High Risk Pregnancy


A high-risk pregnancy is a pregnancy that involves increased health risks for the pregnant person, fetus or both. Certain health conditions and your age (being over 35 or under 17 when pregnant) can make a pregnancy high risk. These pregnancies require close monitoring to reduce the chance of complications.

What is a high-risk pregnancy?

All pregnancies carry risks. The definition of a “high-risk” pregnancy is any pregnancy that carries increased health risks for the pregnant person, fetus or both. People with high-risk pregnancies may need extra care before, during and after they give birth. This helps to reduce the possibility of complications.


However, having a pregnancy that’s considered high risk doesn’t mean you or your fetus will have problems. Many people experience healthy pregnancies and normal labor and delivery despite having special health needs.


What causes high-risk pregnancy?

Factors that make a pregnancy high risk include:

  • Preexisting health conditions.
  • Pregnancy-related health conditions.
  • Lifestyle factors (including smoking, drug addiction, alcohol abuse and exposure to certain toxins).
  • Age (being over 35 or under 17 when pregnant).

What are common medical risk factors for a high-risk pregnancy?

People with many preexisting conditions have increased health risks during pregnancy. Some of these conditions include:

  • Autoimmune diseases, such as lupus or multiple sclerosis (MS).
  • COVID-19.
  • Diabetes.
  • Fibroids.
  • High blood pressure.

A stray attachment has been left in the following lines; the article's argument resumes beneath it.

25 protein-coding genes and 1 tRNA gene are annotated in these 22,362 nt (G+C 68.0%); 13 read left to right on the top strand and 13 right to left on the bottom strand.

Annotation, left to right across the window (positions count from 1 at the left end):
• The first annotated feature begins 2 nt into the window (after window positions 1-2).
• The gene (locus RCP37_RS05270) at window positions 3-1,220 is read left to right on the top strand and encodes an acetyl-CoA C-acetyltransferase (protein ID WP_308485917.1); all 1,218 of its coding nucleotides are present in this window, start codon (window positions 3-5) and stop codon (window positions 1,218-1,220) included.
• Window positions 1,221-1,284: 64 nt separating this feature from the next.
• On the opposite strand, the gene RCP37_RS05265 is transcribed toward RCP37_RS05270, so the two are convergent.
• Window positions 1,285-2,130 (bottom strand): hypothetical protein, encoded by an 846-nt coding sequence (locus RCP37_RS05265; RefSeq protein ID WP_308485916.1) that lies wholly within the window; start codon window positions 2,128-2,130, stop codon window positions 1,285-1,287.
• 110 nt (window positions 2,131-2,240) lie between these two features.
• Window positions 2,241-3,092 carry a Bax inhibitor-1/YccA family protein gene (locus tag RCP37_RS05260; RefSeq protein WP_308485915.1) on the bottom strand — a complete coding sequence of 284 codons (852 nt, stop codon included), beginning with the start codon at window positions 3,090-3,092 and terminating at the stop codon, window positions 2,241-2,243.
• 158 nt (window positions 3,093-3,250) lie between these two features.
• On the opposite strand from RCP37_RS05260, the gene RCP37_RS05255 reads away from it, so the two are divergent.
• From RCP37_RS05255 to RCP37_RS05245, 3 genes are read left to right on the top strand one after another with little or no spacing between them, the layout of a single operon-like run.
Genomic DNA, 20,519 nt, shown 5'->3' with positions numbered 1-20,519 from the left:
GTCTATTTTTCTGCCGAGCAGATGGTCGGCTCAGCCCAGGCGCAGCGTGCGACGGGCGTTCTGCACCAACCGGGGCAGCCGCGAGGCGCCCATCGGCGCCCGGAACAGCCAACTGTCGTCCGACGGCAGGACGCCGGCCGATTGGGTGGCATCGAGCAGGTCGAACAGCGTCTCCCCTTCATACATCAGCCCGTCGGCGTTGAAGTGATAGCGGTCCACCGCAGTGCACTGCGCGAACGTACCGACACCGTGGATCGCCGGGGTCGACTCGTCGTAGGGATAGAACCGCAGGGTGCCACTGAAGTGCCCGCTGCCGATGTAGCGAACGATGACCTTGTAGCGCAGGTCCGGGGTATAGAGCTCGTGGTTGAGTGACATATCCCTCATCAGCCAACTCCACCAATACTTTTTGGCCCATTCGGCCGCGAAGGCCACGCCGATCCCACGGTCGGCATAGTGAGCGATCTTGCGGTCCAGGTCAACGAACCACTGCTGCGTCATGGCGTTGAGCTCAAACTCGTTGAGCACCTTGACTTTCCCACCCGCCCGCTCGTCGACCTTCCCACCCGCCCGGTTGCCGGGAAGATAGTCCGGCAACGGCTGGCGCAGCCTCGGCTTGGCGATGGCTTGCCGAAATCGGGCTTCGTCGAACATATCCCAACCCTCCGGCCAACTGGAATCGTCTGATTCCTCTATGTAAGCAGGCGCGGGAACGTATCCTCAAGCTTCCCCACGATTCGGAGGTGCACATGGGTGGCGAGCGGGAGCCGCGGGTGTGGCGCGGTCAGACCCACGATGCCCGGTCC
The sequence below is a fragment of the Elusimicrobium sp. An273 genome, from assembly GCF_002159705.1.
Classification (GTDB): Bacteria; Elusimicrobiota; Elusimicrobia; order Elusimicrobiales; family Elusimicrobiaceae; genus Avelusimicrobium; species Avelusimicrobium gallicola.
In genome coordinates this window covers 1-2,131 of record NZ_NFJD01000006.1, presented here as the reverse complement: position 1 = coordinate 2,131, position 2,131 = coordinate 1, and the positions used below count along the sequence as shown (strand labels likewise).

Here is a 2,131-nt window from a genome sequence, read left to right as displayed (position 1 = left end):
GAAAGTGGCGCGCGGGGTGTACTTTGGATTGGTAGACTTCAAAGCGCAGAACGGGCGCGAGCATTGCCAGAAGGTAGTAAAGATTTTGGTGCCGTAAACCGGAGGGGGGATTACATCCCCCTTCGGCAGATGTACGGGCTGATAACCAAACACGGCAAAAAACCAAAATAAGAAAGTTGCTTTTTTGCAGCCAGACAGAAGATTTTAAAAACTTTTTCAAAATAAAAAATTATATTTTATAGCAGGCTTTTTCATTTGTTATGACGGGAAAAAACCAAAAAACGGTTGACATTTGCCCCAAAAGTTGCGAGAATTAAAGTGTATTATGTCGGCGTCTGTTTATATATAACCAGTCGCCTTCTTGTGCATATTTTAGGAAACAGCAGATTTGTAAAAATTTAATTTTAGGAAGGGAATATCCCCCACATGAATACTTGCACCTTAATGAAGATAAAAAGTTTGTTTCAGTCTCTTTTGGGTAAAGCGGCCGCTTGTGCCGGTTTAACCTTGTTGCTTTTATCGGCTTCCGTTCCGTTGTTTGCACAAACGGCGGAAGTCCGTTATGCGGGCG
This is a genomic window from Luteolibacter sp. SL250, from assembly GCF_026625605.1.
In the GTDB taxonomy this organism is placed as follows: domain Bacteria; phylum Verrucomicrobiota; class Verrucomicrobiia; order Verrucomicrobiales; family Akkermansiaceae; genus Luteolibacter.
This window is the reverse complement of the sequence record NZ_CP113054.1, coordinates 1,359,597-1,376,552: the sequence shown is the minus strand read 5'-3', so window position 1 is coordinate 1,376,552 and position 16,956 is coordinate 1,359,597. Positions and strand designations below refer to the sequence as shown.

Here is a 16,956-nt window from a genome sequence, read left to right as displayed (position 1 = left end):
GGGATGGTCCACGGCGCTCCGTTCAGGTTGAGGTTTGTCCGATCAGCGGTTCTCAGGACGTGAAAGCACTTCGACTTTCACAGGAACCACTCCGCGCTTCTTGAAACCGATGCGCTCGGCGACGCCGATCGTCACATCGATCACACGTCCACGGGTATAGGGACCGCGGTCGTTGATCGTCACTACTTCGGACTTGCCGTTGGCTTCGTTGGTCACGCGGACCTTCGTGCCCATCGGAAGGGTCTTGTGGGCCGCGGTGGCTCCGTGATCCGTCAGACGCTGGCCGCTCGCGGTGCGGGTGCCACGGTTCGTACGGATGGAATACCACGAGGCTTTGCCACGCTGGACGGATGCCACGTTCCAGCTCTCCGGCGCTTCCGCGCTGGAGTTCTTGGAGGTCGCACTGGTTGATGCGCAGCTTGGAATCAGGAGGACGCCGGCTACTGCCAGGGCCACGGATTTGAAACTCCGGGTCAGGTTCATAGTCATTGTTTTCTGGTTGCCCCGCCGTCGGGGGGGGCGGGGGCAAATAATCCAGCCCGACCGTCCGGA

• Kidney disease.
  • Low body weight (BMI of less than 18.5).
  • Mental health disorders, such as depression.
  • Obesity.
  • Polycystic ovary syndrome (PCOS).
  • Thyroid disease.
  • Blood clotting disorders.

Pregnancy-related health conditions that can pose risks to the pregnant person and fetus include:

  • Birth defects or genetic conditions in the fetus.
  • Poor growth in the fetus.
  • Gestational diabetes.
  • Multiple gestation (pregnancy with more than one fetus, such as twins or triplets)
  • Preeclampsia and eclampsia.
  • Previous preterm labor or birth, or other complications with previous pregnancies.

What are the signs and symptoms of high-risk pregnancy?

Talk to your doctor right away if you experience any of the following symptoms during pregnancy, whether or not your pregnancy is considered high-risk:

  • Abdominal pain that doesn’t go away.
  • Chest pain.
  • Dizziness or fainting.
  • Extreme fatigue.
  • The fetus's movement stopping or slowing.
  • Fever over 100.4°F.
  • Heart palpitations.
  • Nausea and vomiting that’s worse than normal morning sickness.
  • Severe headache that won’t go away or gets worse.
  • Swelling, redness or pain in your face or limbs.
  • Thoughts about harming yourself or the fetus.
  • Trouble breathing.
  • Vaginal bleeding or discharge.

At what age is a pregnancy considered high risk?

People who get pregnant for the first time after age 35 have high-risk pregnancies. Research suggests they’re more likely to have complications than younger people. These may include early pregnancy loss and pregnancy-related health conditions such as gestational diabetes.

Young people under 17 also have high-risk pregnancies because they may be:

  • Anemic
  • Less likely to get thorough prenatal care.
  • More likely to have premature labor or birth.
  • Unaware they have sexually transmitted infections (STIs).

What are the potential complications of high-risk pregnancy?

A high-risk pregnancy can be life-threatening for the pregnant person or fetus. Serious complications can include:

  • Preeclampsia (high blood pressure from pregnancy).
  • Eclampsia (seizure from pregnancy).
  • Preterm delivery.
  • Cesarean delivery (C-section).
  • Excessive bleeding during labor and delivery, or after birth.
  • Low or high birth weight.
  • Birth defects.
  • Problems with the fetus's brain development.
  • Neonatal intensive care unit admission for your baby.
  • Intensive care unit admission for you.
  • Miscarriage.
  • Stillbirth.